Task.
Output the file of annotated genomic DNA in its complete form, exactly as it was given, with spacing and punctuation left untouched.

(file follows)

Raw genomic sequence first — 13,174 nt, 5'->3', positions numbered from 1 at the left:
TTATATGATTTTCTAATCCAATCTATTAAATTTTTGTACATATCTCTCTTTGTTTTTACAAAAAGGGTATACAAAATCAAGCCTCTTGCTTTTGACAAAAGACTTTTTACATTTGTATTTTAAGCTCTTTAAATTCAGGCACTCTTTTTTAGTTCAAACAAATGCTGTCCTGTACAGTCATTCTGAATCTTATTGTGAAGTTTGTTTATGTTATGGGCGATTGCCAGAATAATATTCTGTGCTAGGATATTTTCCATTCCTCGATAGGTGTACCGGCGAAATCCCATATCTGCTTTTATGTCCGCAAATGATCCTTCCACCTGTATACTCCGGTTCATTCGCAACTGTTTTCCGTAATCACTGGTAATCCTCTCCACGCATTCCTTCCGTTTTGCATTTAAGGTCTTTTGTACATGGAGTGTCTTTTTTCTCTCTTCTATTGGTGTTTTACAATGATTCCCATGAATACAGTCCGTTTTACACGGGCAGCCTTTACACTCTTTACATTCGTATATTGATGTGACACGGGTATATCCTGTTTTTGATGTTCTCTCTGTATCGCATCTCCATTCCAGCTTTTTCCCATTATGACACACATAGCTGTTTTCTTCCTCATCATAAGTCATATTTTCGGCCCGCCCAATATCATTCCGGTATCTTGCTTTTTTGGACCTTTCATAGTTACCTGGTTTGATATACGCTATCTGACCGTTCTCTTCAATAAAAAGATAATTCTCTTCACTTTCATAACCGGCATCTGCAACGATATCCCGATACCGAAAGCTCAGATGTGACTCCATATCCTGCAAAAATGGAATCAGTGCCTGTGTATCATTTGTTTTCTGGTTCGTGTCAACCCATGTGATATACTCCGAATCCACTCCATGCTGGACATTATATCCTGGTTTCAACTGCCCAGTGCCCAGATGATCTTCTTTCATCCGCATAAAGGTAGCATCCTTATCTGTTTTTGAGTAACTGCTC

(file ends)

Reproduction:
Raw genomic sequence first — 13,174 nt, 5'->3', positions numbered from 1 at the left:
TTATATGATTTTCTAATCCAATCTATTAAATTTTTGTACATATCTCTCTTTGTTTTTACAAAAAGGGTATACAAAATCAAGCCTCTTGCTTTTGACAAAAGACTTTTTACATTTGTATTTTAAGCTCTTTAAATTCAGGCACTCTTTTTTAGTTCAAACAAATGCTGTCCTGTACAGTCATTCTGAATCTTATTGTGAAGTTTGTTTATGTTATGGGCGATTGCCAGAATAATATTCTGTGCTAGGATATTTTCCATTCCTCGATAGGTGTACCGGCGAAATCCCATATCTGCTTTTATGTCCGCAAATGATCCTTCCACCTGTATACTCCGGTTCATTCGCAACTGTTTTCCGTAATCACTGGTAATCCTCTCCACGCATTCCTTCCGTTTTGCATTTAAGGTCTTTTGTACATGGAGTGTCTTTTTTCTCTCTTCTATTGGTGTTTTACAATGATTCCCATGAATACAGTCCGTTTTACACGGGCAGCCTTTACACTCTTTACATTCGTATATTGATGTGACACGGGTATATCCTGTTTTTGATGTTCTCTCTGTATCGCATCTCCATTCCAGCTTTTTCCCATTATGACACACATAGCTGTTTTCTTCCTCATCATAAGTCATATTTTCGGCCCGCCCAATATCATTCCGGTATCTTGCTTTTTTGGACCTTTCATAGTTACCTGGTTTGATATACGCTATCTGACCGTTCTCTTCAATAAAAAGATAATTCTCTTCACTTTCATAACCGGCATCTGCAACGATATCCCGATACCGAAAGCTCAGATGTGACTCCATATCCTGCAAAAATGGAATCAGTGCCTGTGTATCATTTGTTTTCTGGTTCGTGTCAACCCATGTGATATACTCCGAATCCACTCCATGCTGGACATTATATCCTGGTTTCAACTGCCCAGTGCCCAGATGATCTTCTTTCATCCGCATAAAGGTAGCATCCTTATCTGTTTTTGAGTAACTGCTC